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(Reuters) — Tesla Inc.’s use of in-car cameras to record and transmit video footage of passengers to develop self-driving technology raises privacy concerns, influential U.S. magazine Consumer Reports said Tuesday.
Consumer Reports said the usage potentially undermines the safety benefits of driver monitoring, which is to alert drivers when they are not paying attention to the road.
“If Tesla has the ability to determine if the driver isn’t paying attention, it needs to warn the driver in the moment, like other automakers already do,” said Jake Fisher, senior director of Consumer Reports' auto test center.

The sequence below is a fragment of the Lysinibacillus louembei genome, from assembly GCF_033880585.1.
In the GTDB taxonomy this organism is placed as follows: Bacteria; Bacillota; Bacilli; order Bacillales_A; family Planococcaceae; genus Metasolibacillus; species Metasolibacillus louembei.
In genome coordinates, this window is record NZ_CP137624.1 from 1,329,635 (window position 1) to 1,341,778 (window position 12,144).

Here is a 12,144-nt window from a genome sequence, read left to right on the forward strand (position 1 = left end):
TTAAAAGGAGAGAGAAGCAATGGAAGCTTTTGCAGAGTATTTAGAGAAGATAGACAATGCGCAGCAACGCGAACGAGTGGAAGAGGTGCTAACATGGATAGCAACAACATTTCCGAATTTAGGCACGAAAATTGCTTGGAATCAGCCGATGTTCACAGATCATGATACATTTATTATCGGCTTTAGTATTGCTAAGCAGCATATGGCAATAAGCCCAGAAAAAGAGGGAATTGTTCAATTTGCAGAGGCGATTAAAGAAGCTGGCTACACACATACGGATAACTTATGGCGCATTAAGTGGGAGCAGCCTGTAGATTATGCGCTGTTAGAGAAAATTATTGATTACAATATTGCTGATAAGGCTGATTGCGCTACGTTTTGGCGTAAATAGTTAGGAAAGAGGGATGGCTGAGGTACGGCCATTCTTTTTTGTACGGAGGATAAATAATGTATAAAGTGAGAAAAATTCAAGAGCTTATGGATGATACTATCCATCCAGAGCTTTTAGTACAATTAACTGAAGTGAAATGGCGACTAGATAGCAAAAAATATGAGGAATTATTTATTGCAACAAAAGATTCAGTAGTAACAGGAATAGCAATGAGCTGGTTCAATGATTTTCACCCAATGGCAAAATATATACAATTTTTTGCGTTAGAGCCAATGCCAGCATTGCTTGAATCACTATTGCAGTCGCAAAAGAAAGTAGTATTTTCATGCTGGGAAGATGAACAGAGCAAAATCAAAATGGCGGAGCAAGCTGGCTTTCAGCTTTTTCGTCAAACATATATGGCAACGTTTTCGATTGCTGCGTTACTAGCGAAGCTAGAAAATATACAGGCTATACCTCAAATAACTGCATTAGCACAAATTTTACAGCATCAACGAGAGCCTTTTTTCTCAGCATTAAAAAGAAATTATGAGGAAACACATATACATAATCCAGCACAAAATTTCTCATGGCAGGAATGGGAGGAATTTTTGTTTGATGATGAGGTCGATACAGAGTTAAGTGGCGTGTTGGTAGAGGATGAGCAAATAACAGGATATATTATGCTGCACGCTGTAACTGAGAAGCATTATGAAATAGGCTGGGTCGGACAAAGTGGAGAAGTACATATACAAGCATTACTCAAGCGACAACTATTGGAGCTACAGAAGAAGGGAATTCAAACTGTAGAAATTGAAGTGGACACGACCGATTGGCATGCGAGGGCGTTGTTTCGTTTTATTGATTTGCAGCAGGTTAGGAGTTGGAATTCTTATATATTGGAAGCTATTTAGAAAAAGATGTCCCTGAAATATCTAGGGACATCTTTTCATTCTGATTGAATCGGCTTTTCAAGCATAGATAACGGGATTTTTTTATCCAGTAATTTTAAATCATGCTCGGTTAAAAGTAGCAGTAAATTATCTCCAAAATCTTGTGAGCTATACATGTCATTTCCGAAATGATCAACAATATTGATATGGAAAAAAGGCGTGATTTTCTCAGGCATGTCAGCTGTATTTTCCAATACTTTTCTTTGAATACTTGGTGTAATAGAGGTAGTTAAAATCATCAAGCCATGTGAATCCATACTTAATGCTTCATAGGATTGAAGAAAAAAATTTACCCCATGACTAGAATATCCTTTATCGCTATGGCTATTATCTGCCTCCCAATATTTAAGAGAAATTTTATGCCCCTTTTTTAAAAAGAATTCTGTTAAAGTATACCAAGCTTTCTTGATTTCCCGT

Automakers such as Ford Motor Co. and General Motors Co., whose monitoring systems do not record or transmit data or video, use infrared technology to identify drivers’ eye movements or head position to warn them if they are exhibiting signs of impairment or distraction, the magazine said.
Tesla did not immediately respond to a Reuters request for comment.
The Palo Alto, California-based carmaker’s internal cameras are also a point of contention in China, where the military banned Tesla cars from entering its complexes, citing security concerns.
Tesla CEO Elon Musk said last week his company would be shut down if its cars were used to spy.